Checking "residuals" q4hr-capped NG

  1. 0
    Quick question

    I had a patient who had a NGT to low intermittent suction after exploratory lap for possible small bowel obstruction. The pt was hooked up to suction for at last 5 days. The MD wanted to cap the NG and check "residuals" every so often. MD wanted to see if the pt GI motility was good enough to completely stop suction and remove the tube. After checking the "residual" wouldn't you return the aspirate? Essentially, if you discard it, we won't get a clear picture of pt's motility if we are removing the stomach content. Some nurses were periodically hooking the pt to suction for a minute or two and discarding the drainage. Need some advice.

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  2. 6 Comments...

  3. 0
    I've never seen any NG drainage being returned after checking residuals. The body will produce more on it's own and thats what they're interested in seeing if the body reabsorbs what it produces.This is how it's done sorry I don't have a clear cut answer as to why it's not returned.
  4. 0
    yeah, return it, not only for your reason, but chemical balance...
  5. 0
    I was always taught to return it for fear of upsetting the acid/base balance in the stomach. Unless for some reason it's a dangerous amount withdrawn and the pt is an aspiration risk. Or if the pt was becoming nauseated, then I would remove any contents and discard. In either situation, I would then chart either the amount retained or discarded in my notes for the dr to review. If there was a crazy amount building up, say > 200cc since the last 4hr residual check, then I'd call the dr to report this and see if he wants to continue with the current regimen or restart suction.
    I guess it all comes down to what your facility's policy is, or else you can ask the dr when he makes rounds what is the preferred method. Although I'm sure even then you'd end up with conflicting opinions between drs. Sheesh.
  6. 0
    As always, FIRST check your facility's policy. In our hospital, when checking residuals through a NG on someone who's been hooked up to suction, we don't return the residuals. The reason behind it is that it's just sitting there, it's not going anywhere on its own, and the body continues to produce fluids that are being backed up by a bowel obstruction or ileus. Returning the residuals would add to the volume of fluid building up in the stomach.

    We DO RETURN residuals when checking someone who's on a tube feed. That's because not returning them could result in an electrolyte or pH imbalance. Rather than removing bilious, acidic fluids that the body produces in response to an empty belly, the gastric contents in a patient on a TF have nutrients and electrolytes needed by the body. In this case, the residuals also determine the timing and volume of the next TF.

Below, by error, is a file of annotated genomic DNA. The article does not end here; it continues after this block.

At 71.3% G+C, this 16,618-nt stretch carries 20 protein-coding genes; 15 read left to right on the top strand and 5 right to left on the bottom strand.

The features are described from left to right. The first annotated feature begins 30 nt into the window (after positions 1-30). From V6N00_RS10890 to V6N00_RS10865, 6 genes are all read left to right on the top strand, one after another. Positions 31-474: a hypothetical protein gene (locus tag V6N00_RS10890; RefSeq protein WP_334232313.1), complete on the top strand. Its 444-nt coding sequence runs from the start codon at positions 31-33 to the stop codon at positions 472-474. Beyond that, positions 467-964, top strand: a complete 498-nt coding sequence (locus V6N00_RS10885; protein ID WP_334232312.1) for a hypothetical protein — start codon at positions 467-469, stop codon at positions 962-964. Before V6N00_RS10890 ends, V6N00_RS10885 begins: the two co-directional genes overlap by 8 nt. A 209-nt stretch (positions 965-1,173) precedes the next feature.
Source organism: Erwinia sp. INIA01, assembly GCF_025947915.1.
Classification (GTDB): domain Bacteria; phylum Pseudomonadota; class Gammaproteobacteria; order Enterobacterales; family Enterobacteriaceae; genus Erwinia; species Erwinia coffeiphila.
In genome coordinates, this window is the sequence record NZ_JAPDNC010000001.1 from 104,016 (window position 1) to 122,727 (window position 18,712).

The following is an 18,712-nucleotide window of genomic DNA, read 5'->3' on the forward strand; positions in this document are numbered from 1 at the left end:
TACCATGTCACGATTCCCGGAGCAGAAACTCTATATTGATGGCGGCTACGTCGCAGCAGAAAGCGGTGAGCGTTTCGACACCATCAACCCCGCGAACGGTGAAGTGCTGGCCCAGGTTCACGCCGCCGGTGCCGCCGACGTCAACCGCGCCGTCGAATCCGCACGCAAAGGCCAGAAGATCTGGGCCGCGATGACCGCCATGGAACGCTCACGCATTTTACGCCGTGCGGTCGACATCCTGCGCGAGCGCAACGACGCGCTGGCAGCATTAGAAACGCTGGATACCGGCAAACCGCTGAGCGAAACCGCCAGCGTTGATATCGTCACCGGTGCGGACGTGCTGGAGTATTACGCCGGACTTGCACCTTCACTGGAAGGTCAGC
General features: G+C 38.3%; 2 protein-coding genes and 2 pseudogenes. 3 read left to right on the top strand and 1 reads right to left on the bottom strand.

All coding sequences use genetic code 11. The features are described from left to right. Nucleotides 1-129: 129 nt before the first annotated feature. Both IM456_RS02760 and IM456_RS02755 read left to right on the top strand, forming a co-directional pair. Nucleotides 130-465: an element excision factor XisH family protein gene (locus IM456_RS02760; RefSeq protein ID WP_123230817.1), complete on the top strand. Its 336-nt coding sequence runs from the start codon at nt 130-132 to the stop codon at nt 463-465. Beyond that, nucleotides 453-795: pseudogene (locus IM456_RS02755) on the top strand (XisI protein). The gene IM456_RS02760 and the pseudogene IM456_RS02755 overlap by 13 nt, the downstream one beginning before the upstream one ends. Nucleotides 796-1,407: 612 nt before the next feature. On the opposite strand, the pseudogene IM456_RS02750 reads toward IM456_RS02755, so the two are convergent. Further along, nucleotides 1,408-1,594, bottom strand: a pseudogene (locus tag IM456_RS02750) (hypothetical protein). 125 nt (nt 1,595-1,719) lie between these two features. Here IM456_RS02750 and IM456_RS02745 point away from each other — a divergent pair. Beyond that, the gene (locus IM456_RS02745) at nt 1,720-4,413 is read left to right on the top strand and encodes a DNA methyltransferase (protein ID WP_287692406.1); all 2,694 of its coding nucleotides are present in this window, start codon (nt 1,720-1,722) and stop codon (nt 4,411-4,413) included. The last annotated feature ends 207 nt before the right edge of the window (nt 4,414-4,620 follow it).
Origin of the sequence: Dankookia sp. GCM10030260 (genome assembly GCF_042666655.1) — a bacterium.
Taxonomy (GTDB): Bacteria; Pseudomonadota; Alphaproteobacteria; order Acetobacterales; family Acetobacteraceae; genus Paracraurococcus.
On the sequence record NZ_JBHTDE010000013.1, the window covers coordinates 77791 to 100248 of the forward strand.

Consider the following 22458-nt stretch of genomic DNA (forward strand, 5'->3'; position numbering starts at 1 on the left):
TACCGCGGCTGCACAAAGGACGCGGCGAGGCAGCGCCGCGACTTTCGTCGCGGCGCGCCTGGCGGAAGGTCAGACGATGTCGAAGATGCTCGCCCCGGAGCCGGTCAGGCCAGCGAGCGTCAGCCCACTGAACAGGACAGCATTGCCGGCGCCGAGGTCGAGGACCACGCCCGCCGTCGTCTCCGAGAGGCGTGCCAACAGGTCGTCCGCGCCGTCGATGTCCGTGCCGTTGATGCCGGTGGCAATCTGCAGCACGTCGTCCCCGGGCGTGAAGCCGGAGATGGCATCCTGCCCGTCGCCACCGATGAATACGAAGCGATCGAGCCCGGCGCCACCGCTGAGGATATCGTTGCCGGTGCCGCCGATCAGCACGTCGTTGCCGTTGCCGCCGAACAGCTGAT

A good rule of thumb for checking/returning residuals is, if something's going back in, put it back. If things are only coming out, leave it out.
  7. 0
    I was always taught to give it back due to risk of electrolyte/pH imbalances!
  8. 2
    If you place a NG due to bowel obstruction or ileus, the gastric contents are not moving through the gut. The body is continuing to produce fluids that are building up in the stomach, causing nausea, vomiting and severe discomfort. You hook the NG up to suction and empty the gastric contents to relieve the pressure, nausea & vomiting. Once suction is pulling off a minimal amount, the MD will usually order the NG to be capped and residuals checked Q4. The sole purpose of NG to suction is to empty the stomach. Now think about this: do you replace what the suction has pulled off? IF the NG is placed to relieve N/V, abdominal distention, due to obstruction or ileus, at least in our facility, the residuals are measured and discarded. They are not returned. 1) The gut is still not functioning enough to move gastric contents from the stomach through the bowel. Anything put into the stomach will just sit there and add to the accumulation (and discomfort). 2) With an ileus or obstruction, the body is not receiving any nutrition from the gastric contents. The balance has already been upset and is hopefully being somewhat restored through IVF's. Discarding gastric residuals in this case will not upset the pH or electrolytes any more than they already are. This sounds really gross but a NG to suction does the same thing vomiting would do. If you threw up, would you put it back to keep the balance? Or would you try to replace it another way (e.g. IVF)?

    >>>"Essentially, if you discard it, we won't get a clear picture of pt's motility if we are removing the stomach content."<<< The residual volume itself gives a pretty clear picture of the patient's motility. Larger volume, decreased motility. Lesser volume, (hopefully) increased motility. The MD's orders usually state something like, "If residuals <100 cc (or some number) x2, remove NG. If > (some number), reconnect to LIS and notify MD."

    ***IF a NG has been placed to facilitate a tube feed, it's a whole different ballgame and a different set of rules applies. As previously stated, check your facility's policy. Ask your charge. Ask the MD writing the order what she/he wants done. If you tell them what you've been taught, that you hear varying and conflicting advice, and what your thought process is, most are more than happy to explain why you would or wouldn't want to discard in a particular situation.
    MissBell and SillyInScrubs like this.


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